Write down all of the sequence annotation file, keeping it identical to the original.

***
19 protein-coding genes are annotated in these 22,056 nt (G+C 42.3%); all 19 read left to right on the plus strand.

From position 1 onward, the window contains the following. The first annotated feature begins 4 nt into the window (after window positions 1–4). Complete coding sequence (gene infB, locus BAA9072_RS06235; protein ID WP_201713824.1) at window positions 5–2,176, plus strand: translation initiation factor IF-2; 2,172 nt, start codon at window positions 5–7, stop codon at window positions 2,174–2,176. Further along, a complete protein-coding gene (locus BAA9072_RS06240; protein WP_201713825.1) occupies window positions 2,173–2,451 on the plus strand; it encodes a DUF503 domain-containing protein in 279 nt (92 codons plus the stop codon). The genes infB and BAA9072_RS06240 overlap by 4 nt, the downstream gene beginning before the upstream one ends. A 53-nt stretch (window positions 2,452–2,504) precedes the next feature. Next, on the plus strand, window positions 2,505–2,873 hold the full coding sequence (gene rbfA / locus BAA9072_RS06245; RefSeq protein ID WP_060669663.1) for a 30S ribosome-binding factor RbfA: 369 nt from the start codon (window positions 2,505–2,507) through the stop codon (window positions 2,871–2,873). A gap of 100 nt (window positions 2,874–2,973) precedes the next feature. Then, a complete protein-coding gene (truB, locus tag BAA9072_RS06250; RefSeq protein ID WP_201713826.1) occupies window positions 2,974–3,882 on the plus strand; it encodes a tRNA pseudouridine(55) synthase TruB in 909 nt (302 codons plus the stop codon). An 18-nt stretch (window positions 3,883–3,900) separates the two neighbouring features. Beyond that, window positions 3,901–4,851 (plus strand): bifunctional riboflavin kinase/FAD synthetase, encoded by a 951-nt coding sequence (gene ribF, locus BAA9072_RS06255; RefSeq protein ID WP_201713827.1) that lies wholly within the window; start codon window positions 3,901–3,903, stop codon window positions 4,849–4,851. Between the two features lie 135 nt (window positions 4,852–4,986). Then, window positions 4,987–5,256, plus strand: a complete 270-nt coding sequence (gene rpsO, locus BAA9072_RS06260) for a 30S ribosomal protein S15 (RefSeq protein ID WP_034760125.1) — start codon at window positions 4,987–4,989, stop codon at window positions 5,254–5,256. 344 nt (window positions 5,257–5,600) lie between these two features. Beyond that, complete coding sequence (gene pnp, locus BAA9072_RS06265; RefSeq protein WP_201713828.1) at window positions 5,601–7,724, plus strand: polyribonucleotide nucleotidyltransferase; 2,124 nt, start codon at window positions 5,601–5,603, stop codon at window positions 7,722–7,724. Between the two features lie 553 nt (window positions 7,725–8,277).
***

19 protein-coding genes are annotated in these 22,056 nt (G+C 42.3%); all 19 read left to right on the plus strand.

From position 1 onward, the window contains the following. The first annotated feature begins 4 nt into the window (after window positions 1–4). Complete coding sequence (gene infB, locus BAA9072_RS06235; protein ID WP_201713824.1) at window positions 5–2,176, plus strand: translation initiation factor IF-2; 2,172 nt, start codon at window positions 5–7, stop codon at window positions 2,174–2,176. Further along, a complete protein-coding gene (locus BAA9072_RS06240; protein WP_201713825.1) occupies window positions 2,173–2,451 on the plus strand; it encodes a DUF503 domain-containing protein in 279 nt (92 codons plus the stop codon). The genes infB and BAA9072_RS06240 overlap by 4 nt, the downstream gene beginning before the upstream one ends. A 53-nt stretch (window positions 2,452–2,504) precedes the next feature. Next, on the plus strand, window positions 2,505–2,873 hold the full coding sequence (gene rbfA / locus BAA9072_RS06245; RefSeq protein ID WP_060669663.1) for a 30S ribosome-binding factor RbfA: 369 nt from the start codon (window positions 2,505–2,507) through the stop codon (window positions 2,871–2,873). A gap of 100 nt (window positions 2,874–2,973) precedes the next feature. Then, a complete protein-coding gene (truB, locus tag BAA9072_RS06250; RefSeq protein ID WP_201713826.1) occupies window positions 2,974–3,882 on the plus strand; it encodes a tRNA pseudouridine(55) synthase TruB in 909 nt (302 codons plus the stop codon). An 18-nt stretch (window positions 3,883–3,900) separates the two neighbouring features. Beyond that, window positions 3,901–4,851 (plus strand): bifunctional riboflavin kinase/FAD synthetase, encoded by a 951-nt coding sequence (gene ribF, locus BAA9072_RS06255; RefSeq protein ID WP_201713827.1) that lies wholly within the window; start codon window positions 3,901–3,903, stop codon window positions 4,849–4,851. Between the two features lie 135 nt (window positions 4,852–4,986). Then, window positions 4,987–5,256, plus strand: a complete 270-nt coding sequence (gene rpsO, locus BAA9072_RS06260) for a 30S ribosomal protein S15 (RefSeq protein ID WP_034760125.1) — start codon at window positions 4,987–4,989, stop codon at window positions 5,254–5,256. 344 nt (window positions 5,257–5,600) lie between these two features. Beyond that, complete coding sequence (gene pnp, locus BAA9072_RS06265; RefSeq protein WP_201713828.1) at window positions 5,601–7,724, plus strand: polyribonucleotide nucleotidyltransferase; 2,124 nt, start codon at window positions 5,601–5,603, stop codon at window positions 7,722–7,724. Between the two features lie 553 nt (window positions 7,725–8,277).